The Democrats’ massive climate spending bill, which was signed into law by President Joe Biden on Tuesday, may empower China’s green energy manufacturing while doing little to curb carbon emissions.
The $369 billion package will rapidly accelerate the development and usage of solar, wind and battery power. However, it is likely that a significant portion of green energy manufacturing will take place in China, the world’s top carbon emitter, where fossil fuels are a main source of energy, according to the Energy Information Administration (EIA).
“It’s a deeply flawed and not fully thought-through plan,” Mark Mills, energy and tech expert at the Manhattan Institute, told the Daily Caller News Foundation.
Massive quantities of essential minerals including cobalt, nickel, manganese, lithium and graphite are needed for batteries, solar panels and other renewable energy products. However, China, a nation that is considered an “entity of concern,” has a stranglehold on both the global supply and refinement of these minerals, according to a 2021 International Energy Agency report.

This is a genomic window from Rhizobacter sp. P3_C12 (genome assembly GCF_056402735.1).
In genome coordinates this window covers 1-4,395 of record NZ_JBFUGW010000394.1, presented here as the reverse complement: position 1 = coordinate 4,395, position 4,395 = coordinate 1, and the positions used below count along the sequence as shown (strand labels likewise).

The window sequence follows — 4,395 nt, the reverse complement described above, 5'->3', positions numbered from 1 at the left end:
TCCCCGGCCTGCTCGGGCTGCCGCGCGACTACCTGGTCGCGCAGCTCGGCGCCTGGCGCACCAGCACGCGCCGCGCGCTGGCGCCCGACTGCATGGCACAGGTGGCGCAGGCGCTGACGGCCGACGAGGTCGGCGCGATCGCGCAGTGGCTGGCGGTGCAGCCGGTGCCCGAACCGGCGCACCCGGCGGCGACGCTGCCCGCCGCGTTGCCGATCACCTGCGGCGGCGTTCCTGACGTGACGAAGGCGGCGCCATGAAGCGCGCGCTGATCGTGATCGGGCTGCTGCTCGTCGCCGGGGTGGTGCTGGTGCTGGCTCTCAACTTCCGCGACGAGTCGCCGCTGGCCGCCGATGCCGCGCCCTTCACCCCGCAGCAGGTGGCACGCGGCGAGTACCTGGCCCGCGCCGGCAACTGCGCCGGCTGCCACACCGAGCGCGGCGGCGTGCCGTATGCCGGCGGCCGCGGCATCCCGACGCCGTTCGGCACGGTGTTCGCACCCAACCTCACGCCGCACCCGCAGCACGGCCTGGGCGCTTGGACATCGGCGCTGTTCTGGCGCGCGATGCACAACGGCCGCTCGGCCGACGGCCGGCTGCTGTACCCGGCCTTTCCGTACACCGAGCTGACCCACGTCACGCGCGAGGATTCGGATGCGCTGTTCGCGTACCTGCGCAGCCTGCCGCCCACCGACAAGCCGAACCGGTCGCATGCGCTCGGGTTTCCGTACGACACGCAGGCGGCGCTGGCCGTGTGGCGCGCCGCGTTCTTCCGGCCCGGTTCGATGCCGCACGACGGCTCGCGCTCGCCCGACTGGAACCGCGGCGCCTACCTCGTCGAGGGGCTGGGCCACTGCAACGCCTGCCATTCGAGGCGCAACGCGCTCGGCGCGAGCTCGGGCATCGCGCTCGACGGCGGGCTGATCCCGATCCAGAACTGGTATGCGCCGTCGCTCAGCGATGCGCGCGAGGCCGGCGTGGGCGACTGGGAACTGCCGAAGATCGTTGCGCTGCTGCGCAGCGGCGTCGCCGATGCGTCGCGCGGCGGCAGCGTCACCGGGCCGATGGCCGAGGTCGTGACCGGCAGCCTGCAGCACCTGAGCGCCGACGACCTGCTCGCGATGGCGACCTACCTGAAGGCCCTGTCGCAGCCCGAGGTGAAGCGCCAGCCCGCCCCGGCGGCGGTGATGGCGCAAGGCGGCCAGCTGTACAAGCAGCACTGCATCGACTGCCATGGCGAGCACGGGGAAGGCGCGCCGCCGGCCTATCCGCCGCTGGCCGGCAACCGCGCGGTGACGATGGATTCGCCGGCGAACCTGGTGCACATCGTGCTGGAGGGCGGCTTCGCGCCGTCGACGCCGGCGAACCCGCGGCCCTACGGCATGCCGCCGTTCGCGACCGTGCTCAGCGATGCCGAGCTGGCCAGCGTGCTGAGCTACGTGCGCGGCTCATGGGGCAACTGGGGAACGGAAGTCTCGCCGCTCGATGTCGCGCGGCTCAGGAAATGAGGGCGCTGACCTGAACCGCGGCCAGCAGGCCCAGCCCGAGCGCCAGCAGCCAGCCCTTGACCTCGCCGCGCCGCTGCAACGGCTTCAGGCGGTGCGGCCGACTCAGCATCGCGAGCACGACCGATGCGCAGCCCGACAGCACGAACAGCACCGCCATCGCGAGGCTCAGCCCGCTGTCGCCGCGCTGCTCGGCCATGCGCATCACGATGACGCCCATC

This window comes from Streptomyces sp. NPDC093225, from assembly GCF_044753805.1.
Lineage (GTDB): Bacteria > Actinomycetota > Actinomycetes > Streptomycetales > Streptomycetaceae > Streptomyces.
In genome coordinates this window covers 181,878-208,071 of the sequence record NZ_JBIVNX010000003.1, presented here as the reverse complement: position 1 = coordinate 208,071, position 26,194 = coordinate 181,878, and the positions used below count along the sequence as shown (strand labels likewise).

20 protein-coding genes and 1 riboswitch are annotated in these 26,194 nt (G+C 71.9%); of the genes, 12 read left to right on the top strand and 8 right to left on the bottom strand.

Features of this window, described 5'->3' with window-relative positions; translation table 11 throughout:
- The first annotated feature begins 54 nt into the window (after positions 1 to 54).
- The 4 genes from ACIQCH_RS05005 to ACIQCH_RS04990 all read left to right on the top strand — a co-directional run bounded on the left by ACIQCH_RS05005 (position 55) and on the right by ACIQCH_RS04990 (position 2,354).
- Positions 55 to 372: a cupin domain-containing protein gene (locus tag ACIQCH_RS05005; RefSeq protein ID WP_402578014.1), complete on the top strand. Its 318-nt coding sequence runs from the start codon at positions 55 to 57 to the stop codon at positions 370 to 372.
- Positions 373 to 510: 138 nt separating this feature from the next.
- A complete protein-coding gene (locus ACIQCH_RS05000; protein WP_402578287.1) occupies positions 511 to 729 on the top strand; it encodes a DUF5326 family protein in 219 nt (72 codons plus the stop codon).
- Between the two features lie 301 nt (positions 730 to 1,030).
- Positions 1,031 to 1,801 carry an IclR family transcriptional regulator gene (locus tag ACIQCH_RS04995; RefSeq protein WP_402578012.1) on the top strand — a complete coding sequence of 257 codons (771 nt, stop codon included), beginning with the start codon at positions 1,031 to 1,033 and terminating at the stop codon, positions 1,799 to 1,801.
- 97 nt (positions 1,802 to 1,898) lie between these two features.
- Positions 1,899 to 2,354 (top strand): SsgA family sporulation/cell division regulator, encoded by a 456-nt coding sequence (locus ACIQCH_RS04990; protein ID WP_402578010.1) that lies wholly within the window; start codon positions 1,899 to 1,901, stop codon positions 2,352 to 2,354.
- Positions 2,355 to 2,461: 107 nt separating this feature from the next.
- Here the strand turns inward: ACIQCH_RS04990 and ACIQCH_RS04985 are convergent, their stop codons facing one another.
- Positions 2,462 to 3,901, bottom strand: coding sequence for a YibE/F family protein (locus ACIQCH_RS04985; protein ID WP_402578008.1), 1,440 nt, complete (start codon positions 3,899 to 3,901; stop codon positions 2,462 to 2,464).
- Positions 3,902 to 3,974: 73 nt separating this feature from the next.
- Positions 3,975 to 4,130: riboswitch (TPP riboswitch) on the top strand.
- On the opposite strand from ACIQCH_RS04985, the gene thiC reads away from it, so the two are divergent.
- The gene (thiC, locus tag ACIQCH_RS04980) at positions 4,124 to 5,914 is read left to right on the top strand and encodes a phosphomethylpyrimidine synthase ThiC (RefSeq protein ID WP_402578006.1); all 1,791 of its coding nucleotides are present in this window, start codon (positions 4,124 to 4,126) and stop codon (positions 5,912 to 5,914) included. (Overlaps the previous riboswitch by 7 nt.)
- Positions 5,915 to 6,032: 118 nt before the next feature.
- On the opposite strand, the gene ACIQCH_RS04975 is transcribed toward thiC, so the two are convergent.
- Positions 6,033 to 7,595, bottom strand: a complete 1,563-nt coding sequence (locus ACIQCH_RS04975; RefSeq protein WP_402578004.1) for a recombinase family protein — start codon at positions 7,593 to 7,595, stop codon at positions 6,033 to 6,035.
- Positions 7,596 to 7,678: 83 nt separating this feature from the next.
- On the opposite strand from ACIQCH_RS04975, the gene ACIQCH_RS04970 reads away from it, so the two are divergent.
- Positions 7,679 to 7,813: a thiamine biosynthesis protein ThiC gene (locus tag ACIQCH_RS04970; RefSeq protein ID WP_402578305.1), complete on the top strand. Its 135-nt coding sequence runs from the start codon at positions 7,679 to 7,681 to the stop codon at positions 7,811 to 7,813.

“The other part of the picture being ignored is that the pursuit of more minerals than the world (or China) can supply will cause mineral prices to inflate to record levels,” Mills said. “That will impact the costs of building not just wind/solar/battery machines, but everything else made from the same minerals, such as copper and nickel.”
China, which uses coal as a primary energy source, produces 80% of the world’s solar panels and 77% of lithium-ion batteries. Coal, which accounted for 58% of China’s energy production in 2019, emits about twice the amount of greenhouse gases as natural gas, an energy source that is commonly used in the U.S.
“The bill is doing more to help China’s economy than America’s,” Ben Lieberman, a senior fellow at the Competitive Enterprises Institute, told the DCNF.
The tax credits and reductions in the bill are intended to strengthen domestic supply chains for green energy. However, the Biden administration continues to obstruct mining projects that would help its ambitious energy transition such as lithium mining in Nevada and nickel, cobalt and copper mining in Minnesota.
“There’s no chance – none – for the U.S. to expand domestic mining and refining rapidly enough to dent Chinese dominance in the near future,” Mills stated.
The White House did not immediately respond to the DCNF’s request for comment.
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